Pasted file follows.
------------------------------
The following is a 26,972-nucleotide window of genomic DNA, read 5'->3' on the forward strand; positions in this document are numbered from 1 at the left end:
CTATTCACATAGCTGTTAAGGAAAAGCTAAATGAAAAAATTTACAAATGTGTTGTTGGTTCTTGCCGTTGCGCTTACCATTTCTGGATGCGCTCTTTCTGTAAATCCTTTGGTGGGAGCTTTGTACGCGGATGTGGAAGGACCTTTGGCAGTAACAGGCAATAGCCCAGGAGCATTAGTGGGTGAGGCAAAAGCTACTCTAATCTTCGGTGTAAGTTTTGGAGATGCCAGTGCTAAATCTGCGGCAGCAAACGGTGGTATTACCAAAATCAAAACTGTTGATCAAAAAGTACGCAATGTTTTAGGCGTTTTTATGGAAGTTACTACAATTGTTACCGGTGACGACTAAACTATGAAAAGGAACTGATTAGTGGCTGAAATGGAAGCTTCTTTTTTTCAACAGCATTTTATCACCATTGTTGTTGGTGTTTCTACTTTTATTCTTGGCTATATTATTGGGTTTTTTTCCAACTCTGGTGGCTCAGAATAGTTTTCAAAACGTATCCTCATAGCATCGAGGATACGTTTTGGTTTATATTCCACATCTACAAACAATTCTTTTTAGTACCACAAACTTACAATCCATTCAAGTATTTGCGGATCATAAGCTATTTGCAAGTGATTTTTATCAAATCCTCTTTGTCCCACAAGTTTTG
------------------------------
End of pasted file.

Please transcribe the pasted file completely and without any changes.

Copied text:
The following is a 26,972-nucleotide window of genomic DNA, read 5'->3' on the forward strand; positions in this document are numbered from 1 at the left end:
CTATTCACATAGCTGTTAAGGAAAAGCTAAATGAAAAAATTTACAAATGTGTTGTTGGTTCTTGCCGTTGCGCTTACCATTTCTGGATGCGCTCTTTCTGTAAATCCTTTGGTGGGAGCTTTGTACGCGGATGTGGAAGGACCTTTGGCAGTAACAGGCAATAGCCCAGGAGCATTAGTGGGTGAGGCAAAAGCTACTCTAATCTTCGGTGTAAGTTTTGGAGATGCCAGTGCTAAATCTGCGGCAGCAAACGGTGGTATTACCAAAATCAAAACTGTTGATCAAAAAGTACGCAATGTTTTAGGCGTTTTTATGGAAGTTACTACAATTGTTACCGGTGACGACTAAACTATGAAAAGGAACTGATTAGTGGCTGAAATGGAAGCTTCTTTTTTTCAACAGCATTTTATCACCATTGTTGTTGGTGTTTCTACTTTTATTCTTGGCTATATTATTGGGTTTTTTTCCAACTCTGGTGGCTCAGAATAGTTTTCAAAACGTATCCTCATAGCATCGAGGATACGTTTTGGTTTATATTCCACATCTACAAACAATTCTTTTTAGTACCACAAACTTACAATCCATTCAAGTATTTGCGGATCATAAGCTATTTGCAAGTGATTTTTATCAAATCCTCTTTGTCCCACAAGTTTTG